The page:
Founder and chief executive Mark Zuckerberg said: “We had a good quarter and our business and community continue to grow.

“We are focused on building out our privacy-focused vision for the future of social networking, and working collaboratively to address important issues around the internet.”

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Three-year-old migrant boy found alone and in tears near US border | US News

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A three-year-old migrant boy was found wandering alone in a Texas cornfield near the US-Mexico border.

The boy, in tears, was discovered in the Rio Grande Valley near Brownsville by US Border Patrol agents on Tuesday morning.

Officials said his name and a telephone number were written on his shoes.

The US Customs and Border Protection (CBP) tweeted: “We believe the boy was with a larger group that ran when they encountered agents.”

The boy has been taken to a nearby border station while officials try to trace his family.

Donald Trump says the Russia hoax is finally dead
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Donald Trump has warned the US is sending armed troops to the border

It came as Donald Trump renewed his threat on Wednesday to send more troops to the US-Mexico border after an incident in which Mexican soldiers confronted US personnel.

Mexico blamed the incident on confusion, and said it was not looking for confrontation with the US.

In tweets on Wednesday morning, Mr Trump said: “Mexico’s Soldiers recently pulled guns on our National Guard Soldiers.”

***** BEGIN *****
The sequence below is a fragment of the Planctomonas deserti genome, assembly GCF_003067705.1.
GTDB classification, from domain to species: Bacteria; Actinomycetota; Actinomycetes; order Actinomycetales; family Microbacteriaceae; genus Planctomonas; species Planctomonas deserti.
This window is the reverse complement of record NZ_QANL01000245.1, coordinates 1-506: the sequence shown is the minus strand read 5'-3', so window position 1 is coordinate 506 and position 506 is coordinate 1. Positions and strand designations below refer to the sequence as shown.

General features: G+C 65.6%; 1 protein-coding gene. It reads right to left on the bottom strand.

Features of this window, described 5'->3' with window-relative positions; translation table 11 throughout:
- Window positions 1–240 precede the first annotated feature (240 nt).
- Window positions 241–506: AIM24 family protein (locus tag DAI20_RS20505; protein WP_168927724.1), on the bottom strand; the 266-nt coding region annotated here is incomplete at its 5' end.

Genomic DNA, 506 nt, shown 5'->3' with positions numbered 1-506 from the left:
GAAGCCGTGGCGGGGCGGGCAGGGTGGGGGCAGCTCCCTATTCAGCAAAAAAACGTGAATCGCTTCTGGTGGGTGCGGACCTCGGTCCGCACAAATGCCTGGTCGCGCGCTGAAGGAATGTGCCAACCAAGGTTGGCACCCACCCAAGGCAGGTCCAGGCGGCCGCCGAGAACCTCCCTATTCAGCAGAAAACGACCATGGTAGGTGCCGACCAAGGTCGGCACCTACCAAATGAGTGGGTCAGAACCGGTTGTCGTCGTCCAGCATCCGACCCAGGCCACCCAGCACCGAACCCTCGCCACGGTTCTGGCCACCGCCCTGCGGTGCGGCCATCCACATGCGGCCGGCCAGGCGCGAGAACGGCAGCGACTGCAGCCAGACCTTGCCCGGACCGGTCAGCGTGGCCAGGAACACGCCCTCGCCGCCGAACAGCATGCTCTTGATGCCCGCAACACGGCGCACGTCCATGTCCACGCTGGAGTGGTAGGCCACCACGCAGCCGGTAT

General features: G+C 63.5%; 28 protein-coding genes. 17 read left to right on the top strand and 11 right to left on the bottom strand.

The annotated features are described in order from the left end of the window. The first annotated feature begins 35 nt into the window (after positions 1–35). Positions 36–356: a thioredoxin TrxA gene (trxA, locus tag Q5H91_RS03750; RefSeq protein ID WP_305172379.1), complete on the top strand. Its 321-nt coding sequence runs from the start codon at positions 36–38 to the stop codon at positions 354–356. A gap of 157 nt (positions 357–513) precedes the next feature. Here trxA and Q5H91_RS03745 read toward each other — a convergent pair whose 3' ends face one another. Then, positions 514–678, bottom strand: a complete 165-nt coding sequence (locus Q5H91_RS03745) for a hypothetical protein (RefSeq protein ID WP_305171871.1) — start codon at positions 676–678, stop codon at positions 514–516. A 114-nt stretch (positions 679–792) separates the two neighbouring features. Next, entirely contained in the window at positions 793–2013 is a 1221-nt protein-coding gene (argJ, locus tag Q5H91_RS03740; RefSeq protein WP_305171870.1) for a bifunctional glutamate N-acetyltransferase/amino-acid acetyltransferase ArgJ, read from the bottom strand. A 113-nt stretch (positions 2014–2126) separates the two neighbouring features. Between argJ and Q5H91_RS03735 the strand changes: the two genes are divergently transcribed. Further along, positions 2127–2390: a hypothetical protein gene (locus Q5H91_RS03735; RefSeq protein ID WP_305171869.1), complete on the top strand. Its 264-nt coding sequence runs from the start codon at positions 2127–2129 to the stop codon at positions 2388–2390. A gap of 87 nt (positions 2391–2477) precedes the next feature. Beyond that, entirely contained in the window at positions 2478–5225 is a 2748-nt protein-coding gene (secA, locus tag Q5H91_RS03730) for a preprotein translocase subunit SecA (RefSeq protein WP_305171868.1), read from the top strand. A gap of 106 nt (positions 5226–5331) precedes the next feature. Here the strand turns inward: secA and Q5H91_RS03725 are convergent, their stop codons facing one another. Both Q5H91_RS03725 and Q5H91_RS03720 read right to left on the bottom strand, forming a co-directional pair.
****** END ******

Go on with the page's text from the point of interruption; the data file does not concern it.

He said it was probably as a diversionary tactic for drug smugglers on the border.

The president added: “Better not happen again! We are now sending ARMED SOLDIERS to the Border. Mexico is not doing nearly enough in apprehending & returning!”

US Border Patrol agents have been struggling to cope with the rising number of families trying to reach the US from Central America.

Between January and the end of March this year, 207,475 people have been detained on the southwest US border, according to US Border Patrol figures.

The fencing is going to be erected in Yuma, Arizona and El Paso, Texas
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Army engineers have been given to start building 57 miles of 18ft-high fencing along the border

Mr Trump made migration a key part of his presidential campaign as he said criminals and drug dealers from Mexico were swamping the US.

The president had promised to build a wall to stop the flow of migrants – but last year, Congress refused to give him the $5.7bn (£4.5bn) needed to construct it, leading to a government shutdown.

In February, he declared a national emergency so he could get round Congress and divert funds from the military to the wall.

In March, army engineers received permission to start planning and building 57 miles of 18ft-high fencing along the border.